The TRADE 56 - Page 52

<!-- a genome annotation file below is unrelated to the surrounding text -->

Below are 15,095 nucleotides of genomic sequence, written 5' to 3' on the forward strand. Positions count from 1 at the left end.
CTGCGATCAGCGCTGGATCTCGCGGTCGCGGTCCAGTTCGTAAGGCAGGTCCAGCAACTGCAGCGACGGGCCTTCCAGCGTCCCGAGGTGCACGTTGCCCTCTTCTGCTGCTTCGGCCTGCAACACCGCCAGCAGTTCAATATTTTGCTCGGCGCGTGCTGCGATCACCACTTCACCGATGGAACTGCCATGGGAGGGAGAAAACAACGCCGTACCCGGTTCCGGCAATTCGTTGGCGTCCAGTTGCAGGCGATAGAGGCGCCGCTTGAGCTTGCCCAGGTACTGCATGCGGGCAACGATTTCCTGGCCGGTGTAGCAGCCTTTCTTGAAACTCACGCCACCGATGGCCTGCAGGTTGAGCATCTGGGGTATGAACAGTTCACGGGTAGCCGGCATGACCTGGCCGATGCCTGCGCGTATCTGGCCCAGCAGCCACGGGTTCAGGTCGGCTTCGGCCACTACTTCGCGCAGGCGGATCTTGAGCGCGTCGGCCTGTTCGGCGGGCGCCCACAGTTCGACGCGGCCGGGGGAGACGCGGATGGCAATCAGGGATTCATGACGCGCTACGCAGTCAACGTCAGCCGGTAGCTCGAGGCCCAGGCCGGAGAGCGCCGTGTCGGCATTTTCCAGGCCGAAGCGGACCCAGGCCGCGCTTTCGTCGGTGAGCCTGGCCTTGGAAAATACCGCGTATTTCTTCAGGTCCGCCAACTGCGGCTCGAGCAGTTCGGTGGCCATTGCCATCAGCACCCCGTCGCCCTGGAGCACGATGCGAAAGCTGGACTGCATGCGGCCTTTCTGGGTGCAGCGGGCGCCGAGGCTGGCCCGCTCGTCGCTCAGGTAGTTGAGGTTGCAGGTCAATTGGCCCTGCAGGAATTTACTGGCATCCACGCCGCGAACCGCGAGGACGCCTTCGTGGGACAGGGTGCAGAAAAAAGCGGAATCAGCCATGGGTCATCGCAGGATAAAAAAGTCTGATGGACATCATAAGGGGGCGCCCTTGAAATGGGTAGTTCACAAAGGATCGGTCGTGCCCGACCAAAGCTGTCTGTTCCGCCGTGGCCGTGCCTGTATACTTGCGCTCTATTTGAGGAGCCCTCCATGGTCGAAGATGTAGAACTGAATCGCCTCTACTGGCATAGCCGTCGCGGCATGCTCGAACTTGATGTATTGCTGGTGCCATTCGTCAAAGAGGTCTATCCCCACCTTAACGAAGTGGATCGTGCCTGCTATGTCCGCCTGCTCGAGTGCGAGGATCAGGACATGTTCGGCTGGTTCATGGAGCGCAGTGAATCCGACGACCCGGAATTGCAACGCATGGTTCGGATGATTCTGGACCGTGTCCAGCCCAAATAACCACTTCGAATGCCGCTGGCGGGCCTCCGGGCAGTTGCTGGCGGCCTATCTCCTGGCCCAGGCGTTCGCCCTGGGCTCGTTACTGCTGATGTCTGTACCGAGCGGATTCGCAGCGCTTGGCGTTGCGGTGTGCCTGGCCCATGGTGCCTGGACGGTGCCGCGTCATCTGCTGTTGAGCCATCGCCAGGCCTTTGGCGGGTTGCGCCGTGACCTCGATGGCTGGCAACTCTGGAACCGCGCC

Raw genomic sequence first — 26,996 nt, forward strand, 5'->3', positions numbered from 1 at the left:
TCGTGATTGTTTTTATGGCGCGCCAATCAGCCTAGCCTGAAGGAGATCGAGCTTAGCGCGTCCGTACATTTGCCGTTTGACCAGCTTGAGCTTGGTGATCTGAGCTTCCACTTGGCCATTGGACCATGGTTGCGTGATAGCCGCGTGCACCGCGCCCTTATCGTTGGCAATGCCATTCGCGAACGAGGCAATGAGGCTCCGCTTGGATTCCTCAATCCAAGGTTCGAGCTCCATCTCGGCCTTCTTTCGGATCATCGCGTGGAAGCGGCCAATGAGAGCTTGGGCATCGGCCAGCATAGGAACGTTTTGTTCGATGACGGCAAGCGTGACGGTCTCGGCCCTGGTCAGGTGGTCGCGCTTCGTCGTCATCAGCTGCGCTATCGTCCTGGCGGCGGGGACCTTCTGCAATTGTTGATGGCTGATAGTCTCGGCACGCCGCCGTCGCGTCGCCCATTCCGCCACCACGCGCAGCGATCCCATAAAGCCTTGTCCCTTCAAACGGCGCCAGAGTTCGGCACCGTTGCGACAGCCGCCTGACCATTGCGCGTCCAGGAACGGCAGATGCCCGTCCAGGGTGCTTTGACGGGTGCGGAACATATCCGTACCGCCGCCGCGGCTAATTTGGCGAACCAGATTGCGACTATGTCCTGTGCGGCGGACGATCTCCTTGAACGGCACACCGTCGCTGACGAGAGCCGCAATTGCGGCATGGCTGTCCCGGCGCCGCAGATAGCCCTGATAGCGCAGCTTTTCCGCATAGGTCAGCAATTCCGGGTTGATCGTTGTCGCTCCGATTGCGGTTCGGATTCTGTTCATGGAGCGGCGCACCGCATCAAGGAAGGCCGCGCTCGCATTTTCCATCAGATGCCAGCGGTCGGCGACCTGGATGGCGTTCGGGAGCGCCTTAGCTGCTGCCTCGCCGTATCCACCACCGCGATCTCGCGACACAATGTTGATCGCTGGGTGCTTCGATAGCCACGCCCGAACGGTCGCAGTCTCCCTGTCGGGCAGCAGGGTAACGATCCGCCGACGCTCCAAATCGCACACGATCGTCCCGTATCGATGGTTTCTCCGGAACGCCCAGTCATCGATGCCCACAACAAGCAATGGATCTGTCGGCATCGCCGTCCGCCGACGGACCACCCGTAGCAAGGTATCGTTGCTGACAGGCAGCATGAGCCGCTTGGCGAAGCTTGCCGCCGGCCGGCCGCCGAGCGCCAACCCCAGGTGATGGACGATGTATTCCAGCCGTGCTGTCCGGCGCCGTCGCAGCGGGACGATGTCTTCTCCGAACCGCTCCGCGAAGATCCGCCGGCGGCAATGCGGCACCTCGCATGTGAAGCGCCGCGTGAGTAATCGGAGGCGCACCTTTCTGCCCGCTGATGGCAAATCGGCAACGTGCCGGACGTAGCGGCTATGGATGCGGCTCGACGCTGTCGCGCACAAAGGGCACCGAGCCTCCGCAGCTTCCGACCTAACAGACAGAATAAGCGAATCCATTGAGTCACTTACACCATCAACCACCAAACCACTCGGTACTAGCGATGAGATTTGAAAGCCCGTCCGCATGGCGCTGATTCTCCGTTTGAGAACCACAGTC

[ I N T E R V I E W | R I C H A R D Hayley McDowell: What’s your take on MiFID II so far this year? Richard Parsons: The industry has spent so long preparing for MiFID II and now that it has actually hap- pened we are starting to see more of a period of reflection. I think some initial trends are already be- coming evident, especially around unbundling. With more focus on execution and execution quality, firms like Instinet are seen as a beneficiary. From a preparation perspective I would say we were further along the line focusing on equities here in Europe. As a broker we have always focused on services like commission manage- ment or liquidity aggregation and we have seen a natural evolution of the business in that sense. PA R S O N S ] with clients forced to evaluate bro- kers on an execution-only basis to ensure that they have the data and the means to do that. This won’t necessarily result in a consolida- tion of broker lists, but the buy-side will be keen to understand why they are using the broker and what their execution capabilities are in the absence of any other driver. The buy-side’s relationship with brokers is somewhat deeper now than it used to be. Those trends will certainly con- tinue through the first six months of this year and probably longer. Of course the market structure chang- es have been more immediate and starker. We’ve seen some very big changes quite quickly. Shutting down the broker crossing networks “The buy-side’s relationships with brokers is somewhat deeper now than it used to be.” The industry was aware that MiFID II was going to have a big impact, but then as the deadline approached, suddenly there was this realisation that the introduc- tion of MiFID II was going to be a global issue. Global managers were adopting their practices globally to accommodate MiFID II, and because of that, there has been an awful lot of time and money spent by the industry to ensure they were ready. I always thought that MiFID II would have more of an impact during 2018. If you think about the buy-side and how they operate, with voting processes around their broker lists for example, really for the true impact of unbundling, it will probably be the first or second quarter before banks start to see any effects and those votes start coming in. I think we will begin to notice a complete delineation between execution and research, 52 // TheTrade // Summer 2018 (BCNs) and bid and offer books in multilateral trading facilities (MTFs), alongside a rise in large in scale trading, I think clients are continuing even now to adjust their workflows. As clients continue to automate all of their processes or evaluate the impact of these changes, typically the analysis that is done is after the event, but they will continue to change how they trade and it’s up to the brokers to respond to that. HM: There has been talk of po- tential consolidation and ‘deeper partnerships’ amongst sell-side institutions over the next few years. Do you agree this will happen and what could drive this trend? RP: There has been discussion around consolidation on the sell- side for a number of years now, and while some brokers may exit certain parts of the business, I do think that ultimately clients drive the products they are consuming. There will definitely be an adjust- ment to brokers’ business models over the coming year or two. We can take research as one example where there may be more focused changes. On execution again, some brokers will want to be in that business and others won’t. It’s hard to see a future where there won’t be consolidation, but that being said, even at this stage brokers are now looking to outsource parts of their business to technology firms or firms that have a strong technology platform so that they still stay prominent. The winners will probably be the brokers that continue to innovate and ensure they have deep